American Trails has an extensive resources library at http://www.americantrails.org/resources/.
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Photo collage of Recreational Trails Program Projects
From the Coalition for Recreational Trails
Annual Achievement Awards

RTP Project Examples

High Bridge Park, New York City: Inner-city kids benefit the most from this urban mountain bike trail.

Boundary Canal Trail, Palm Bay FL, part of the South Brevard Linear Trail plan, a 22-mile multi-use path through the southeastern end of the county.

Oregon integrates recreational trails and transportation facilities: Portland Esplanade.

Trails connect parks and recreation in urban cores: MKT Trail, Columbia MO.


River Valley OHV Park, Council Bluffs IA
Urban Off Highway Vehicle Park
Photo collage of Recreational Trails Program Projects
From the Nebraska Department of Roads, to document US 275 bridge reconstruction. The River Valley OHV Park, Council Bluffs IA is on the Iowa (east) side (to the right).
OHV riding area parking lot
Photo collage of Recreational Trails Program Projects
River Valley Trail Riders. The new OHV parking lot was constructed using Highway Bridge Program funds as mitigation for taking the old parking lot for the new bridge. RTP funds were used for the trails.
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Who can sponsor an RTP project?

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How does RTP project funding work?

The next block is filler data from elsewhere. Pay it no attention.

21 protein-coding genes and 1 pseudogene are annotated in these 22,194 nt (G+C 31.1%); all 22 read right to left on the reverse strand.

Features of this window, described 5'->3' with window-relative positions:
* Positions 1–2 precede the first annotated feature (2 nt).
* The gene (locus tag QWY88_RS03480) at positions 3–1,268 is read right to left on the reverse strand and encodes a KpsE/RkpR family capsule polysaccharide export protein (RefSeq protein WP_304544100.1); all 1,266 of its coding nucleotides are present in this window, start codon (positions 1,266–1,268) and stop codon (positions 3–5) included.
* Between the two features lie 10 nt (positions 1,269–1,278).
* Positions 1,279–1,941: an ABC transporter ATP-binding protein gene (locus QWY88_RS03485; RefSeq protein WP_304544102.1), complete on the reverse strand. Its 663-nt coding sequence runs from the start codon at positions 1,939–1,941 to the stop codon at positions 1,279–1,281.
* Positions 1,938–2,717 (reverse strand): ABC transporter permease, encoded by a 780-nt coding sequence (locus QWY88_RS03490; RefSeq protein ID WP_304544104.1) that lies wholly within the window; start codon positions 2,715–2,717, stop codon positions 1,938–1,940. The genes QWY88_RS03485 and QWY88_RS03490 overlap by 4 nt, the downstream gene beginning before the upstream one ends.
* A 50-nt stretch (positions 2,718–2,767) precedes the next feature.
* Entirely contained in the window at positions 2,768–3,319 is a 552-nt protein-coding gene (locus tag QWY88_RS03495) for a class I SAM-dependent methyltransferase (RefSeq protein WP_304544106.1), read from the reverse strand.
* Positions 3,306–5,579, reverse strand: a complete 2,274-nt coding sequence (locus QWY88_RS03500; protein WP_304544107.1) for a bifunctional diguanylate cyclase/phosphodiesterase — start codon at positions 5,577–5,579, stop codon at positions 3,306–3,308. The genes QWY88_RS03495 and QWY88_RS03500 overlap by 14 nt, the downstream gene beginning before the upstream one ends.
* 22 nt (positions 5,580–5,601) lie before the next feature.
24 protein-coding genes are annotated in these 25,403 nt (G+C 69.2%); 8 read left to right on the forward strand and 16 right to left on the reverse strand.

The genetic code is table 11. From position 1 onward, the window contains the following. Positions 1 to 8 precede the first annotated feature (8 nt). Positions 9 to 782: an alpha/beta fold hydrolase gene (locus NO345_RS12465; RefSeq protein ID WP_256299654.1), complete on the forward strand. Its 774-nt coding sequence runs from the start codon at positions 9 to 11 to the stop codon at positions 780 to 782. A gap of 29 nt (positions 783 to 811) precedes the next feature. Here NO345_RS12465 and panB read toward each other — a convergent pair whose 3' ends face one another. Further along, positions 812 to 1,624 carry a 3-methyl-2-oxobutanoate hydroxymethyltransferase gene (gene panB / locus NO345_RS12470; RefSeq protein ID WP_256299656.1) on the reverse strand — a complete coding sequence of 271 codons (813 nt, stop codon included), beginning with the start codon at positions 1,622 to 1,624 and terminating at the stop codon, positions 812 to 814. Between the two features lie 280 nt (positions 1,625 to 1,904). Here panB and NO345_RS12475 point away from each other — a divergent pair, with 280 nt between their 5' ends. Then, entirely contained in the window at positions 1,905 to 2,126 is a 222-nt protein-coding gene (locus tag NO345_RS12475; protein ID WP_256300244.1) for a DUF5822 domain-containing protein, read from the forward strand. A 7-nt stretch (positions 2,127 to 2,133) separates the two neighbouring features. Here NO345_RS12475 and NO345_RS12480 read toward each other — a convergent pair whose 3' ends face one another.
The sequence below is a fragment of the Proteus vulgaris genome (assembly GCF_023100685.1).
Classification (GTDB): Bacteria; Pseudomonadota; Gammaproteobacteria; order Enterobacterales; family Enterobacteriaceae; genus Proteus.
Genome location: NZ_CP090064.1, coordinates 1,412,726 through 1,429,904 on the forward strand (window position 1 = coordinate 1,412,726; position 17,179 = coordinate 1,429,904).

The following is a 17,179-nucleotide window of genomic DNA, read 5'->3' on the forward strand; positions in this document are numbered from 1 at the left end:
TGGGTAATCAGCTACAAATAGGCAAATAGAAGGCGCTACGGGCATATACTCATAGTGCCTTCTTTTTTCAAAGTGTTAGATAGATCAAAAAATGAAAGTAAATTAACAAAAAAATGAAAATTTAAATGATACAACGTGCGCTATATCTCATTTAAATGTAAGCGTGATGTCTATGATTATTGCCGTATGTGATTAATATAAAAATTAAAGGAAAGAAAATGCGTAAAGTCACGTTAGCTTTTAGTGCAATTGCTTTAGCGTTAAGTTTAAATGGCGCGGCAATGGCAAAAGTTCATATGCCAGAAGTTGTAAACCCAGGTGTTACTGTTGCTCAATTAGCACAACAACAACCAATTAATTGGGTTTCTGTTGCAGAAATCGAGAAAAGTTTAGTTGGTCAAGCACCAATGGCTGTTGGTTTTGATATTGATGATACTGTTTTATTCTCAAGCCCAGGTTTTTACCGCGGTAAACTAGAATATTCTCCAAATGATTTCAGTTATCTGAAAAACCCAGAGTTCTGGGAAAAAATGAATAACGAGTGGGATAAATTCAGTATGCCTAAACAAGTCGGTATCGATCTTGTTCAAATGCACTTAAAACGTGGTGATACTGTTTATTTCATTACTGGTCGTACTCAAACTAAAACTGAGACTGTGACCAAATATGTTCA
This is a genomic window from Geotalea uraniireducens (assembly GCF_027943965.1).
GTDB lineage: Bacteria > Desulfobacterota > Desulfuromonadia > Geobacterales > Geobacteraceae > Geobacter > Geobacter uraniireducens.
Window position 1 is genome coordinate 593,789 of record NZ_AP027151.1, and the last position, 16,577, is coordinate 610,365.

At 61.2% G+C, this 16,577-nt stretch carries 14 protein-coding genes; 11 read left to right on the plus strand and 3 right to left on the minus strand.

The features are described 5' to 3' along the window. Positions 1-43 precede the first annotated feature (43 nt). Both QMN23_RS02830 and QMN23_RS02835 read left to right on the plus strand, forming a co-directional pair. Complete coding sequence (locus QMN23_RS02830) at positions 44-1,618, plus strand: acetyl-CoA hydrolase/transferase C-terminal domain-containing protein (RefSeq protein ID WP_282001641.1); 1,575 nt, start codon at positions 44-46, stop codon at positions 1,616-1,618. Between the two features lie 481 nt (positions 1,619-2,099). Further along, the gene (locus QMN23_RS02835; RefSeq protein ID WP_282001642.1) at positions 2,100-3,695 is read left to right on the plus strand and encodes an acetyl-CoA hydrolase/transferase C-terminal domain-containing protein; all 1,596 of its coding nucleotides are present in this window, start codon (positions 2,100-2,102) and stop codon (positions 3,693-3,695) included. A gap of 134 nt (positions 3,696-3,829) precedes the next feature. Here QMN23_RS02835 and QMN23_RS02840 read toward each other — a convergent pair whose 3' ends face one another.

RTP Federal Share and Matching Requirements:
  • In general: 80% Federal share / sliding scale.
  • Federal project sponsors may provide an additional Federal share up to 95% Federal.
  • Funds from Federal programs can match RTP funds.
  • RTP Funds may match other Federal funds.
  • States may allow a programmatic match.
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How do I get funds for my project?

Complete the project application completely.

  • Fully explain what the project will involve.
  • Include detailed cost estimates so that the reviewer can fully understand specific cost items, not only an overall cost "guesstimate". Make sure the numbers add up correctly.
  • Make sure your project match is eligible, incorporated into the project, and readily available.
  • Be honest! Don't try to cover up potential problems such as impacts on environmental, historic, or cultural resources, hazardous waste, design constraints, etc. It is better to be aware of problems and mitigate them correctly, rather than potentially lose the whole project.
  • Make sure you have sufficient title or easement rights. Property right interests must comply with the Uniform Act: see www.fhwa.dot.gov/real_estate/uniform_act/.
  • Check your proposal before submitting, and make sure all sections are complete and accurate. A well-written, grammatically correct, and fully complete proposal is easier to read and evaluate, and an accurate application often indicates the ability to complete a quality project.
  • Do not begin work prior to Federal approval to proceed. Costs incurred prior to Federal approval cannot be reimbursed.